October 28, 2016 Sheep Skin (Movie Review)
Directed and written by Kurtis Spieler, 2013’s feature-length release of Sheep Skin sees Spieler expanding upon, and slightly altering, the story that he originally wrote and directed in 2007 as a short that centers around a group of friends who play in a Punk band and have kidnapped a man they believe to not only be responsible for the death of one of their sisters, but also be a Werewolf.
Produced by Invasive Image and provided a mainstream release as of May 10, 2016 via Unearthed Films, Sheep Skin currently dons the Choice tag on Amazon.com. Opening with the biblical proverb “Beware of false prophets, which come to you in sheep’s clothing, but inwardly they are ravening wolves” from Matthew 7:15, the film then takes viewers straight to businessmen, husband, and father, Todd – who is played by Laurence Mullaney (Shooter 2007, The Mercy Man 2009) and appears in both the 2007 short and the 2013 feature-length release – working away late in his office while trying to hurry his inquisitive wife Nicole, played by Jamie Lyn Bagley (Frankenstein’s Hungry Dead 2013, Trouser Snake 2016), off the phone.
From here, the audience is introduced to Dylan (Ria Burns-Wilder: Best Ribs In Town 2009, Gut 2012), a “new office temp” that Todd unabashedly flirts with before she makes her exit after delivering an envelope to him. After Dylan has left his office, Todd opens the envelope to see a picture (which the viewer cannot see) with the words “We Know What You Are” written on the reverse side. Clearly shaken a bit by the nature of the letter, Todd decides it is finally time to leave the office. The only problem is there are three people in pig’s masks waiting for him in the stairwell.
After being drugged and taken to a secret location, Todd wakes up to find himself tied securely to a chair in what looks to be an abandoned building with a few creepy touches like plastic on the floors and as a backdrop behind him and a table filled with instruments clearly meant for torture. At this point in the movie, the story begins to bloom and the tension slowly begins to build as the band members – consisting of the leader, Schafer (Michael Schantz: Candlesticks 2011, The Last 48 2012); whose sister was assumed murdered by Todd while he was a werewolf, Schafer’s girlfriend Dylan; who we met at the beginning of the film posing as an office temp, Boston Clive, and Marcus – begin to argue amongst themselves about how to get the truth out of Todd, leading to how to deal with the situation they are in.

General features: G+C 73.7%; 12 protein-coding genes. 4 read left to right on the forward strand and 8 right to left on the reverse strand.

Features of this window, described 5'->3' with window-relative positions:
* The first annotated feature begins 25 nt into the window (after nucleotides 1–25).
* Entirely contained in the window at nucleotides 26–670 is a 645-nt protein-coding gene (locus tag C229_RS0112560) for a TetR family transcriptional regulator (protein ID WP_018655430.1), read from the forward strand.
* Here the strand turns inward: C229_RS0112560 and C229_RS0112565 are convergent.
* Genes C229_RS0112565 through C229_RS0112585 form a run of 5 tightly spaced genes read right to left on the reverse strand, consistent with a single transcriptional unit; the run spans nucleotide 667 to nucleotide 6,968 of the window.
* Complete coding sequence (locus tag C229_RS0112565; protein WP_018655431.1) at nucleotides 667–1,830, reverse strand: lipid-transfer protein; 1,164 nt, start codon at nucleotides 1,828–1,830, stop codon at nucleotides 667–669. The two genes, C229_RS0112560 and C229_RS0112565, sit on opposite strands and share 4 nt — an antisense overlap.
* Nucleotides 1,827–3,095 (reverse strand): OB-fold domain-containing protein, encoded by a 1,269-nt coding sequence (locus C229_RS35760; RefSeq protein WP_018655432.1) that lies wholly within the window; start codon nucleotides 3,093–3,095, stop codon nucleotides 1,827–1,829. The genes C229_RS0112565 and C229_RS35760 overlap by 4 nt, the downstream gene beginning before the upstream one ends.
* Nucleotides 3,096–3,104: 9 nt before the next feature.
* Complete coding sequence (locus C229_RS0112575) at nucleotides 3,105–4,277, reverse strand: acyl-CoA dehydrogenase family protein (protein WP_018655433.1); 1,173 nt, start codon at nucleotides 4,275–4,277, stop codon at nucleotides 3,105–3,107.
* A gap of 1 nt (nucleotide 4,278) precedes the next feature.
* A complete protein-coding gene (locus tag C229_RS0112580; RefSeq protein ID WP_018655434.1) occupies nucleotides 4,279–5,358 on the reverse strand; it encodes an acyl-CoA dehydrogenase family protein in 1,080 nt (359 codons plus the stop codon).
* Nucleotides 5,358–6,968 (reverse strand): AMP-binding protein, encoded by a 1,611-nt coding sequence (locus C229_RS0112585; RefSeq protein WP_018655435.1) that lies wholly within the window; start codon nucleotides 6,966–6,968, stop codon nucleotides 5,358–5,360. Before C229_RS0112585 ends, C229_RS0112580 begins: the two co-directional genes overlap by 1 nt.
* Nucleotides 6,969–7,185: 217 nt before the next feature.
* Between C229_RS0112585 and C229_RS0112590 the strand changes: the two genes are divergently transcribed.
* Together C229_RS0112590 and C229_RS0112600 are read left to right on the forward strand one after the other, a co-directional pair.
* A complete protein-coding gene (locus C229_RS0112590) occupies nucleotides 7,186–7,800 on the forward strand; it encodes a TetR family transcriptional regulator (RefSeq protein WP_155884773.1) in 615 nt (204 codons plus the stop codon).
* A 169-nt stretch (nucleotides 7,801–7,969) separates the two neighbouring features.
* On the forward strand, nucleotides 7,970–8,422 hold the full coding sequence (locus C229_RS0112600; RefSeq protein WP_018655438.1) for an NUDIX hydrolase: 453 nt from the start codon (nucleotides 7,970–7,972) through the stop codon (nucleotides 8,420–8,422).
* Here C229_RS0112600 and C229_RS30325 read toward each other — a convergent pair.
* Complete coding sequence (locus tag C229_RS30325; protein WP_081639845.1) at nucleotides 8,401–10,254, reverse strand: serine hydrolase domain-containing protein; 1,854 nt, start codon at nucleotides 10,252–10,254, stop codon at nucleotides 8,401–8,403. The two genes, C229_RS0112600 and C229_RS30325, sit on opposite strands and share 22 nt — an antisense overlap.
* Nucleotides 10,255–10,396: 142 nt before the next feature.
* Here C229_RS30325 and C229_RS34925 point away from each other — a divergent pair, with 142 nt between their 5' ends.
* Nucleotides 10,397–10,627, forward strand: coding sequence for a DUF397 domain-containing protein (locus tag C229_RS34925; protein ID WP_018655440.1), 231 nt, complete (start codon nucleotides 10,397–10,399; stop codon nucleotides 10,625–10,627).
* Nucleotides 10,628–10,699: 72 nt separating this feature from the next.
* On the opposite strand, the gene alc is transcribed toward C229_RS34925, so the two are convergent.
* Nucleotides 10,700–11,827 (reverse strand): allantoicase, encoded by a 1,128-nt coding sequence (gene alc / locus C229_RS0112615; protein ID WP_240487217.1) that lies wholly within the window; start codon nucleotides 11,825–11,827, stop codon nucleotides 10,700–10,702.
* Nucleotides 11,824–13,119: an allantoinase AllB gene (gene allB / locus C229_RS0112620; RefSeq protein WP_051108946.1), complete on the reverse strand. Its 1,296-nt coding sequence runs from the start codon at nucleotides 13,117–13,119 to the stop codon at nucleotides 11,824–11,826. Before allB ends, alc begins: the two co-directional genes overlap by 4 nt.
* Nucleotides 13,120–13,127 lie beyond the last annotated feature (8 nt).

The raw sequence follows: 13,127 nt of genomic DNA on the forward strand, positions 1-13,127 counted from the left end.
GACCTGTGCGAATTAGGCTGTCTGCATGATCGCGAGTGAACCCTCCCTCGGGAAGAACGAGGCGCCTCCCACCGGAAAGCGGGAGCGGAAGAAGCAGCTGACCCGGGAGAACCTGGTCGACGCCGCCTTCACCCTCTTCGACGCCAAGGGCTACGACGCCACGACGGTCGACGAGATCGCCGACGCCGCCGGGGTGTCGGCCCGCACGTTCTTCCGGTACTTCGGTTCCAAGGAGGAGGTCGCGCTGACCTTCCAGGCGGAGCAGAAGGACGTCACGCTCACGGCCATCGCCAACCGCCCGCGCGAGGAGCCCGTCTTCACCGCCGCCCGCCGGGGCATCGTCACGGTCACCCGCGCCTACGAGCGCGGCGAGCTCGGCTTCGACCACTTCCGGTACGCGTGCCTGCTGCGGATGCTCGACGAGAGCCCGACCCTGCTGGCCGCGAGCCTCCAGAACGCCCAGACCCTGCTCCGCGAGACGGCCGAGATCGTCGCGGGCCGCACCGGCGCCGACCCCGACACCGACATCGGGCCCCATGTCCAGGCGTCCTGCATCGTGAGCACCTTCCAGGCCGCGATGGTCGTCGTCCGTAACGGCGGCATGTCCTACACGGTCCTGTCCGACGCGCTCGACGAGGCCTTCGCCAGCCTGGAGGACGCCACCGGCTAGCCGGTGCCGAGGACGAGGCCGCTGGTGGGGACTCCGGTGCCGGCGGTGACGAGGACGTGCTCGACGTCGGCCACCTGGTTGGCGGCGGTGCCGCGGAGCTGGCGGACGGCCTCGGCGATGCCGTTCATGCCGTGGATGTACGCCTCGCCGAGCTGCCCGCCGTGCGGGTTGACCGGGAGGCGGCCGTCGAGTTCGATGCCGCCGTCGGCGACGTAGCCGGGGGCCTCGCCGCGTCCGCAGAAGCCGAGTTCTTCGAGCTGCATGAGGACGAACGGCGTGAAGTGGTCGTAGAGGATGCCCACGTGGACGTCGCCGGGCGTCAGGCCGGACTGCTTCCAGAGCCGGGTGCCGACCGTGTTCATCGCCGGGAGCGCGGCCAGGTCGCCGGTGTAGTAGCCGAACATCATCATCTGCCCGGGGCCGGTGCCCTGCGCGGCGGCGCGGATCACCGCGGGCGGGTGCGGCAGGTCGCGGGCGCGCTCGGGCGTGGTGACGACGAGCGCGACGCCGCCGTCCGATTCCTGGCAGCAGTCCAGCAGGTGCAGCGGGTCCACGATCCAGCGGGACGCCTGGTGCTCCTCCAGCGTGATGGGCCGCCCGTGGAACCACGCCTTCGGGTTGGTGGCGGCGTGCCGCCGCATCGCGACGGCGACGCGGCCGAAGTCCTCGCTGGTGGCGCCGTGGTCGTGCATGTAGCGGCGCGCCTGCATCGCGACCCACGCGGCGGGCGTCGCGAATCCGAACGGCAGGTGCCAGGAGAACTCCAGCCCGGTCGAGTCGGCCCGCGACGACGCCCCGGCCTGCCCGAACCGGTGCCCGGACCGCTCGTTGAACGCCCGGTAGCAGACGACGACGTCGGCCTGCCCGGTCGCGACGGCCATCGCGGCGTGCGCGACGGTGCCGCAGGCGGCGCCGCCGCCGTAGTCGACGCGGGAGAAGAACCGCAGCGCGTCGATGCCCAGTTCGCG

As the movie continues, the band goes from trying to convince Todd that he is a Werewolf using what they believe to be evidence, to arguing amongst themselves as to whether or not they are correct in their wild theory. Things get more complicated when Todd’s wife, Nicole; who suspects her husband of cheating, tracks him to the location of the warehouse using his phone, getting herself held captive by the Punk band as well. At this point, they try to question and convince Nicole of the beast lurking within Todd, though, as much as she is upset about all the cheating, she can not believe her husband is such a creature and responsible for the brutal murder of multiple women. So the viewer, along with the cast, are asking themselves, “Well, is he or isn’t he?” which poses the question of can you kill a man if you are not certain of what you are accusing him for?
While the story of Sheep Skin is not overly complex, a mix of the movie’s pace and progression, its tense moments, and the interesting take on the heavily trodden Werewolf subgenre holds the viewer’s attention throughout. The story keeps the audience guessing and is not totally predictable, which one tends to expect with a lot of movies – big budget to small – these days, so that was a very pleasant surprise. While not a big budget film, the team behind Sheep Skin pulled off their movie with a fair level of success. Viewers should not find anything from the acting, to the FX, to the locations, or cinematography to be distracting, making Sheep Skin an enjoyable flick to sit back and watch, as well as something they should have no problem recommending to their friends. CrypticRock gives Sheep Skin 3.5 out of 5 stars.